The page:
Facts about Land cress

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Land cress Quick Facts
Name: Land cress
Scientific Name: Barbarea verna
Origin Southern Europe and western Asia, and naturalized elsewhere
Shapes Liberal siliqua of 40-70 mm long and 1.7-2 mm wide, slightly compressed, straight or curved, erect-ascending or sub-patent, glabrous; 0.7-1.5mm stylus
Taste Sweet, Acrid
Health benefits Support asthma, indigestion, constipation, sore throats, coughs, headaches, macular degeneration, heart health, clotting and strong bones
Barbarea Verna popularly known as land cress, American cress, bank cress or black wood cress is a biennial herb in the Brassicaceae / Cruciferae (Mustard family). It is native to southern Europe and western Asia and naturalized elsewhere. It has been cultivated as a leaf vegetable in England since the 17th century. As it requires less water than watercress, it is easier to cultivate. Some of the popular common names of the plants are American cress, Belle Island cress, Early wintercress, Land cress, Scurvy-grass, American wintercress, Normandy cress, Common wintercress, Upland cress, Early yellowrocket, Early winter cress, American Winter Cress, American Winter-cress, American Land-Cress, Belle Isle cress, Early yellow rocket, Peppergrass, Winter Cress, Bermuda Cress, Early Winter-cress, Early Yellow-rocket, bank cress, black wood cress, scurvy cress, creasy greens, dryland cress, cassabully, bank cress and black wood cress.

The genus Barbarea is named after St. Barbara and once generally known as her herb, or the Herba Sanctae Barbarae. According to legend, St. Barbara was beheaded by her own father, a wealthy heathen named Dioscorus, for expressing a belief in Christ. The species name Verna simply means ‘of spring’. Synonyms include Barbarea praecox and Lepidum nativum. Land cress grows abundantly in the wild and is also grown commercially, often with the roots still attached to prolong storage life. Land cress can be harvested at any time between the micro-green stages to full maturity and is used by chefs in both fresh and cooked applications. It is a great substitute for watercress and can be a delicious addition to salads and since it is hardy, it can make it right through the winter with some protection and will provide healthy and tasty green leaves over a long period.

Land Cress Facts

Name Land cress
Scientific Name Barbarea verna
Native Southern Europe and western Asia, and naturalized elsewhere
Common Names American cress, Belle Island cress, Early wintercress, Land cress, Scurvy-grass, American wintercress, Normandy cress, Common wintercress, Upland cress, Early yellowrocket, Early winter cress, American Winter Cress, American Winter-cress, American Land-Cress, Belle Isle cress, Early yellow rocket, Peppergrass, Winter Cress, Bermuda Cress, Early Winter-cress, Early Yellow-rocket, bank cress, black wood cress, scurvy cress, creasy greens, dryland cress, cassabully, bank cress, black wood cress
Name in Other Languages Catalan: Herba de Santa Bàrbara, barbarea vernal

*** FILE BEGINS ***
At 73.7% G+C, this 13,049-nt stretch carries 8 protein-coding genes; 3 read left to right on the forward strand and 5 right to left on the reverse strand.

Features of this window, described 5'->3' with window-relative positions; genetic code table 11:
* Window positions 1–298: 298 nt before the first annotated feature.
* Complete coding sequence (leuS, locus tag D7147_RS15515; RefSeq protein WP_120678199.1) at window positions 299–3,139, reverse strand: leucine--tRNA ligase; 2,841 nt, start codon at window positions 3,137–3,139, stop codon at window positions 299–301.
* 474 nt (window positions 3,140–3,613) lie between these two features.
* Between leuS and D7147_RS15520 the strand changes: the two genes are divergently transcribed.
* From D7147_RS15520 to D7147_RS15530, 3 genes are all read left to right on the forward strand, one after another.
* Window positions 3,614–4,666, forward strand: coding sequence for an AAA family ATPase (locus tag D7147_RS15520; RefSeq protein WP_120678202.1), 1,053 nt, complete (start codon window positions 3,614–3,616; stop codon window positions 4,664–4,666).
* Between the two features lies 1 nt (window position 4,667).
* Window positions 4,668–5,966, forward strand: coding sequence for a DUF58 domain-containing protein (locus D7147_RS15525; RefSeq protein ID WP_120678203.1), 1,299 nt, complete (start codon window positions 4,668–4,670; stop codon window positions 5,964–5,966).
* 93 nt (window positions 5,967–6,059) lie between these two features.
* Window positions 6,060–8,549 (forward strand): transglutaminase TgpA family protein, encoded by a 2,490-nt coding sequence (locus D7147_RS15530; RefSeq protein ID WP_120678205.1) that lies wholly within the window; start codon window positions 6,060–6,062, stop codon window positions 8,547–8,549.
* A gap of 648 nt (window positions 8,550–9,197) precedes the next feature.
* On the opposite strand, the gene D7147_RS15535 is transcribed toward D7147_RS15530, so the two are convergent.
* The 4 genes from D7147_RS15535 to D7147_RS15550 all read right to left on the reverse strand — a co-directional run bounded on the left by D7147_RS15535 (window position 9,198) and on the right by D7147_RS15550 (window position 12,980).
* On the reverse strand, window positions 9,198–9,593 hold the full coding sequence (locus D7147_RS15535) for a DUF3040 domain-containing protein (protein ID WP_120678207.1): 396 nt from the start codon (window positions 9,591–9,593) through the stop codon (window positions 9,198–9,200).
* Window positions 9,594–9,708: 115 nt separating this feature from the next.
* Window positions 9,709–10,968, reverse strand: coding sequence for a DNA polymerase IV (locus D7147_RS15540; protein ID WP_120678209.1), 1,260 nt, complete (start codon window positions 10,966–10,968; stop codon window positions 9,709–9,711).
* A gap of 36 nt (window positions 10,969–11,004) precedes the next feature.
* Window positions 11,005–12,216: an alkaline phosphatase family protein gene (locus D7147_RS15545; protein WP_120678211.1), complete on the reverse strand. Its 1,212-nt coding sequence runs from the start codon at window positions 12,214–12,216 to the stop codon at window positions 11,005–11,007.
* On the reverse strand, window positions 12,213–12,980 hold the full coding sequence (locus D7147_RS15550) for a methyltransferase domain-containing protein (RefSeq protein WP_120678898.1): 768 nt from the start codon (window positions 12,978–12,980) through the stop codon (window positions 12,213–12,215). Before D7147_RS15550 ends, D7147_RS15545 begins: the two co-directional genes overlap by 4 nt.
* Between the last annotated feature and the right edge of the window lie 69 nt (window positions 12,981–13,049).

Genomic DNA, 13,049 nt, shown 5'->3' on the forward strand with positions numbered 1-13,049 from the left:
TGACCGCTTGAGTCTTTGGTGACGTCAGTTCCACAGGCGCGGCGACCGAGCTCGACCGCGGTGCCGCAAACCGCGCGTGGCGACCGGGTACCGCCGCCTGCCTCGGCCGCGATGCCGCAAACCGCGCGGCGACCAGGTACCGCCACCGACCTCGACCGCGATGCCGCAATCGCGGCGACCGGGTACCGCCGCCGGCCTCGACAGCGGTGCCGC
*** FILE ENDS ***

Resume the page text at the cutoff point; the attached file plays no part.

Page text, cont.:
Croatian: Barica ranocvjetna      
Danish: Langskulpet vinterkarse, Tidlig Vinterkarse
Dutch: Vroeg barbarakruid
English : American winter-cress, Early winter cress,  Early yellow rocket, Land cress, Peppergrass, Upland cress, American cress, Belle Island cress, Normandy cress, Common wintercress, Scurvy-grass, American Land-Cress, Belle Isle cress, early yellowrocket, early winter cress, Belle Isle cress, Bermuda Cress
Finnish:  Krassikanankaali, Maakrassi
French: Barbarée précoce, Barbarée printanière, Cresson de jardin, Cresson de terre, Herbe aux charpentiers, barbarée du printemps,
German: Barbenkraut, Frühlingsbarbarakraut, Frühlings-Barbarakraut, Frühlings-Barbenkraut, Winterkresse, Frühes Barbarakraut
Hungarian: Tavaszi borbálafű
Irish: Treabhach earraigh
Italian:  Barbarea, Erba di Santa Barbara vernale
Japanese: Kibanakuresu (キバナクレス)
Manx: Burley traie
Norwegian:  Vårkarse
Occitan: Cressoùn de terro         
Polish: Gorczycznik wiosenny
Portuguese:  Agrião-de-horta, Agrião-de-sequeiro, Agriao-rinchao, Agrião, Agrião-da-terra, Agrião-de-santa-bárbara, Agrião-dos-jardins, Erva-de-santa-bárbara, Mastruço-das-vinhas, urga
Russian: Surepka vesennyaya (сурепка весенняя)         
Spanish:  Berrillo, Berro mastuerzo, Hierba de Santa Bárbara, barbarea, barbarea vernal               
Swedish:  Vårgyllen, Vinterkrasse
Turkish: Er nicarotu        
Ukrainian: Suripytsya vesnyana (суріпиця весняна)       
Upper Sorbian: Zažna barmowka
Welsh: Berwr Tir, Berwr-y-Gaeaf Cynnar
Plant Growth Habit Biennial herbaceous
Growing Climates Waste and cultivated ground, fields, limestone glades, rocky outcrops, railroad embankments, disturbed sites and roadsides
Soil Prefers moist but well-drained sandy to loamy soil; however, it is adaptable and will do well in most soil types. A pH of between 6.0 and 6.8 will keep plants healthy and nourished
Plant Size Up to 30 cm to 90 cm (about 12 inches to 36 inches) in height
Root Taproot system
Leaf Basal leaves arranged in a rosette, are 5 to 20 cm long. They appear dissected into 6 to 10 pairs of lobes; lateral ones are large, short, rounded, and sinuate or not while terminal ones are bigger, oval to sub-circular, slightly cordate at the base with sometimes, but rarely, small auriculate, spatulate basal lobes which seem petiolate. The stem leaves are alternate, simple, and also dissected into lobes.
Flowering season May to July
Flower In single and terminal racemes or more often in compound, reduced racemes in lower leaf axils; flower stalks stout, more than 1 mm thick, 2-3 mm long. Petals are bright yellow, broadly spoon-shaped, 6-8 mm long. Sepals are pale yellow-green, about 2 mm long. There are 6 stamens, 4 of which are cross shaped like petals and 2 shorter external ones. Such an androceo calls him tetradinamus.
Fruit Shape & Size Liberal siliqua of 40-70 mm long and 1.7-2 mm wide, slightly compressed, straight or curved, erect-ascending or sub-patent, glabrous; 0.7-1.5mm stylus